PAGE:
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The goal of the CDI is to increase local capacity to manage urbanization and growth, improve the enabling environment for small enterprise development and strengthen the connectivity between urban and surrounding rural areas. The most advanced of the three cities is Iloilo that is undergoing the most dramatic transformation from a sleepy entrepôt in the past to a rapidly growing agroindustrial region that some economists have forecasted could grow at 12 per cent or more in regional domestic product in the next ten to twenty years. Think of the multiplier effects this would have on the still predominantly rural Western Visayas region, some of which districts are too dependent on the ailing sugar sector.
Her very clear vision of urban-led growth has opened her eyes to other second-tier cities such as Puerto Princesa, Calapan, General Santos City and Tagbilaran, among others. The strategy is to strengthen these second-tier cities’ economic competitiveness and resilience through a carefully coordinated and integrated set of interventions. As the CDI did in the initial three cities, Batangas, Iloilo and Cagayan de Oro, these other cities and more will be assisted in efforts to improve overall business climates, particularly for starting a business, and establish Investment Promotion Offices to attract more investments. Thanks to her multidisciplinary training and experience, Gloria Steele was able to inspire those working with and for her to expand CDI’s focus beyond its initial emphasis on the economic climate and business environment to a “whole of mission” approach that encompasses urban planning, health, education, environmental resilience and other services essential to engaging the urban and rural poor, developing their human capital and ensuring equitable, sustainable growth.
Her vision goes much beyond eradicating poverty. She is one step ahead of those who are trying to ensure that the Philippines will not fall into the middle-income trap that has victimized dozens of emerging markets in the last two decades. She did not even have to wait for the diagnosis of international agencies like the Asian Development Bank about how to escape the middle income trap. With her very sharp instincts, she intuited that one way of escaping this trap is to invest heavily in research and development and quality higher education. In an interview with Francesca Ortigas, she outlined her strategy to transform the Philippines into a highly industrialized economy, just like South Korea. She emphasized the need to focus on improving the quality of higher education, highlighting science and technology: “A lot of highly trained people have left so we need to double up in developing human capacity, especially in areas that will enable the Philippines to grow—trained scientists, engineers, IT people—the Philippines need more of these people to help catapult the country to higher, much faster levels of economic growth.” To implement this strategy, she made sure that USAID would put a significant portion of its education budget into higher education programs “so that we can turn out better trained scientists and engineers—the innovators—and so that our faculty members are able to provide better education for all students. What’s more, USAID will support linkages between universities and industry to make sure that the academe turn out graduates with better job opportunities in the Philippines. Doing this will not only accelerate economic growth but also provide local employment.”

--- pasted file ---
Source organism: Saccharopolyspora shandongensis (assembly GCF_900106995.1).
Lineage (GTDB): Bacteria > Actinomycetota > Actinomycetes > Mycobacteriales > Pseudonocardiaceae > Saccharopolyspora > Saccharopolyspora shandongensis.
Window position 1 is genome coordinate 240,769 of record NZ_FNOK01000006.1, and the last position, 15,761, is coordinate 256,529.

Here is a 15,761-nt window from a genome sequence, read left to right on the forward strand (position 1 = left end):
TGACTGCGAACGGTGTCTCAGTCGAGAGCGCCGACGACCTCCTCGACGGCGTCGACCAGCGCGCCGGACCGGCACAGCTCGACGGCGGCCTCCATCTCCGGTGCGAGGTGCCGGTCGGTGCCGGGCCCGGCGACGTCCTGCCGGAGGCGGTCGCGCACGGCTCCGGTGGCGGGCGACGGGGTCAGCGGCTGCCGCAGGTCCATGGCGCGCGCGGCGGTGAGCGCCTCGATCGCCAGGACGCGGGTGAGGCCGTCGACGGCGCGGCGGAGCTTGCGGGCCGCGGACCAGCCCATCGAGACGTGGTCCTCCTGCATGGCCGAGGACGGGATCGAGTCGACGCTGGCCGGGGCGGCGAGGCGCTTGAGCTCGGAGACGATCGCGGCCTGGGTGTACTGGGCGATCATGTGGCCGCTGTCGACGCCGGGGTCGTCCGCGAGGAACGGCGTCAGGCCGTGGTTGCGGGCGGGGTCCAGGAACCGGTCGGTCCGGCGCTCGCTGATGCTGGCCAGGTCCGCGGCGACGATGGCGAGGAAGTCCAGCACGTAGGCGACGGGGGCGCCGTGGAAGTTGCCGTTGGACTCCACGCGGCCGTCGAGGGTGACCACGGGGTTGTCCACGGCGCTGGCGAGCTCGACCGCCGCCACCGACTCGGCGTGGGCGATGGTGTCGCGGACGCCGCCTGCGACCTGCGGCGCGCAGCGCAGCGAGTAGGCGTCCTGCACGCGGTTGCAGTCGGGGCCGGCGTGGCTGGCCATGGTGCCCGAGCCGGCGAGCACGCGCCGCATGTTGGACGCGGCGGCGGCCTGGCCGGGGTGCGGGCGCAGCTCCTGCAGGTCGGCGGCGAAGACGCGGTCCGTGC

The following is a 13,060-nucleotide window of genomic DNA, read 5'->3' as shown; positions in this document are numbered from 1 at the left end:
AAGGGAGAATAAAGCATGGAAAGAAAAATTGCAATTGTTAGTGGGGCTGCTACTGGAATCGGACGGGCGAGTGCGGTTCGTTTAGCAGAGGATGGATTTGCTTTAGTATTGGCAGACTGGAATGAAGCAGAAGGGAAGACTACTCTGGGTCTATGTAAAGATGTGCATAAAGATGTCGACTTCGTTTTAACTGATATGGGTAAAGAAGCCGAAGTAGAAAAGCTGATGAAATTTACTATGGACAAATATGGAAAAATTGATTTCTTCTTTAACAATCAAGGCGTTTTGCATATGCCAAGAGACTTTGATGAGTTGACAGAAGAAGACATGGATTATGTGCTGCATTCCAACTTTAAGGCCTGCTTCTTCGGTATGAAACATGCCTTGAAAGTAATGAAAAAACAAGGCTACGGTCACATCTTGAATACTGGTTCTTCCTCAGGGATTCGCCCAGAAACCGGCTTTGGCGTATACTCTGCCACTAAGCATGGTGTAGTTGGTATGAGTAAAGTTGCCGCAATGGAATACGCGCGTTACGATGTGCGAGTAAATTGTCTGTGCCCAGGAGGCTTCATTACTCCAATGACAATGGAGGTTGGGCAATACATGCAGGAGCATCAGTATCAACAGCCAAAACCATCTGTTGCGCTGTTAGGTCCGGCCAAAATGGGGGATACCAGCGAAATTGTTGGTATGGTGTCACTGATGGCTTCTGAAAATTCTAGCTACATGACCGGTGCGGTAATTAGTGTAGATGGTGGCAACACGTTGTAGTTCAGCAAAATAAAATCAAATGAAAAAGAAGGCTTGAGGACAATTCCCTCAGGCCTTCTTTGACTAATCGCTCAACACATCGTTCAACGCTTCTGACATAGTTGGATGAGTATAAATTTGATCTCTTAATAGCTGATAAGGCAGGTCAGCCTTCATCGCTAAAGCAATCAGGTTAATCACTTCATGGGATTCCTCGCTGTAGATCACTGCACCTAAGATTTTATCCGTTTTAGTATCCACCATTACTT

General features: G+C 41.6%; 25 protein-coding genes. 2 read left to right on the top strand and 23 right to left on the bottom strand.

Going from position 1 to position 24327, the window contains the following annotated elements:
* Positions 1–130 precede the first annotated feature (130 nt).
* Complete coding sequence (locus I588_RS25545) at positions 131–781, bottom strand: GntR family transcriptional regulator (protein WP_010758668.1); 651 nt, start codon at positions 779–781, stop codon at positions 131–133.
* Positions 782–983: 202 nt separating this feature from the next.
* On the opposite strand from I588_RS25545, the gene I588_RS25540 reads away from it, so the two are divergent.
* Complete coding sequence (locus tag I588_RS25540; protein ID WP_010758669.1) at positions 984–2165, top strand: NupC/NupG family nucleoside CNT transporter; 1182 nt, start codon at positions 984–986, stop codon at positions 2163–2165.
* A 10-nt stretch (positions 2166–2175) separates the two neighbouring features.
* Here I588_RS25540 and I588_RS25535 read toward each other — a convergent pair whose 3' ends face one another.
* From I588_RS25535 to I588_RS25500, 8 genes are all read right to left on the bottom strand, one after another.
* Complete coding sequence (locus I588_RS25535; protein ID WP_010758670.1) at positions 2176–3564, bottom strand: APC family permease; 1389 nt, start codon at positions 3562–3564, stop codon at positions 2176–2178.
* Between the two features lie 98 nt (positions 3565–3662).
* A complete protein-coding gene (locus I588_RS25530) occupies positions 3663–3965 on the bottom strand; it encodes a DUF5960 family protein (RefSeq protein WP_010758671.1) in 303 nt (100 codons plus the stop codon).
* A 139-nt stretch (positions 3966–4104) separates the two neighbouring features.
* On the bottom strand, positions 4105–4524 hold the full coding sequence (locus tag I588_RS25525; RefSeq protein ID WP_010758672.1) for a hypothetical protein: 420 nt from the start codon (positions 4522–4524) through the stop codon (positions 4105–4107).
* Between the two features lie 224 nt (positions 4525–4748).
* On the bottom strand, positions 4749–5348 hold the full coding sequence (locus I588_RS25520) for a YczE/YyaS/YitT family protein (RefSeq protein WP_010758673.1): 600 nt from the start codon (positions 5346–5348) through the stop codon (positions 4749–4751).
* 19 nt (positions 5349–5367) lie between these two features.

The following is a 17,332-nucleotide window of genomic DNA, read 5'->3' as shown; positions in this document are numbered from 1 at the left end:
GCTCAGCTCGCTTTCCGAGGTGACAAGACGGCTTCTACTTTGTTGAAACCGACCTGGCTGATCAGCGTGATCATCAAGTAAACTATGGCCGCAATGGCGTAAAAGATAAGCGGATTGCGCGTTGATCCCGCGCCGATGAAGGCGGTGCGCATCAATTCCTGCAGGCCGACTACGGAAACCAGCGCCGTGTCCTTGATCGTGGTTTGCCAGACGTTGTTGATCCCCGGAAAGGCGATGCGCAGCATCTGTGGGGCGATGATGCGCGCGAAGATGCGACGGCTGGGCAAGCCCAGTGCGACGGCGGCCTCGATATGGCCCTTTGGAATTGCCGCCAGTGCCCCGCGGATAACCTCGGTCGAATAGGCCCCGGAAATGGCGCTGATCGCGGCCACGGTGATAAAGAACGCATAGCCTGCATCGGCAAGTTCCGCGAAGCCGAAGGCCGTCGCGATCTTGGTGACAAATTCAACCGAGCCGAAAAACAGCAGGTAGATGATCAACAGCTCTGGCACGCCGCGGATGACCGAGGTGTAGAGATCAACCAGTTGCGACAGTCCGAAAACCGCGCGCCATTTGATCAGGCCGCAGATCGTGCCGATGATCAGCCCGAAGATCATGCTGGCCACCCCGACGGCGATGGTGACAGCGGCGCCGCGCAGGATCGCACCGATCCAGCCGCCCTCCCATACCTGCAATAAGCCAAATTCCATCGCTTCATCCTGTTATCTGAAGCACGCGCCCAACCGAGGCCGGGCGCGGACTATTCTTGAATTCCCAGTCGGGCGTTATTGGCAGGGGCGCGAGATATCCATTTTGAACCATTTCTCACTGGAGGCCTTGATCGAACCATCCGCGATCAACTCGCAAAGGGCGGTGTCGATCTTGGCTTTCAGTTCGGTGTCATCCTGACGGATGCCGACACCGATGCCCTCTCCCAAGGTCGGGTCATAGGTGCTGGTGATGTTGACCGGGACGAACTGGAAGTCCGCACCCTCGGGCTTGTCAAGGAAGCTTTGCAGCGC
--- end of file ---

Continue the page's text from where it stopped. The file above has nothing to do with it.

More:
It is tempting to say that the Philippines will be losing an intellectual giant and a very innovative leader when Gloria Steele leaves her present post. That would, however, underestimate her greatest contributions to the Filipino dream of poverty eradication and the attainment of a First World status. During the half decade that she worked tirelessly to attain her vision and reach her dreams, she has been true to the qualities of an authentic leader. She has focused on people development, strategic thinking and institution building. Because she used all her talents on these key responsibilities of a leader, she is leaving behind the qualified people, the appropriate strategy and the strong institutions that will ensure that all her dreams for the Philippines will come true. For comments, my email address is email@example.com.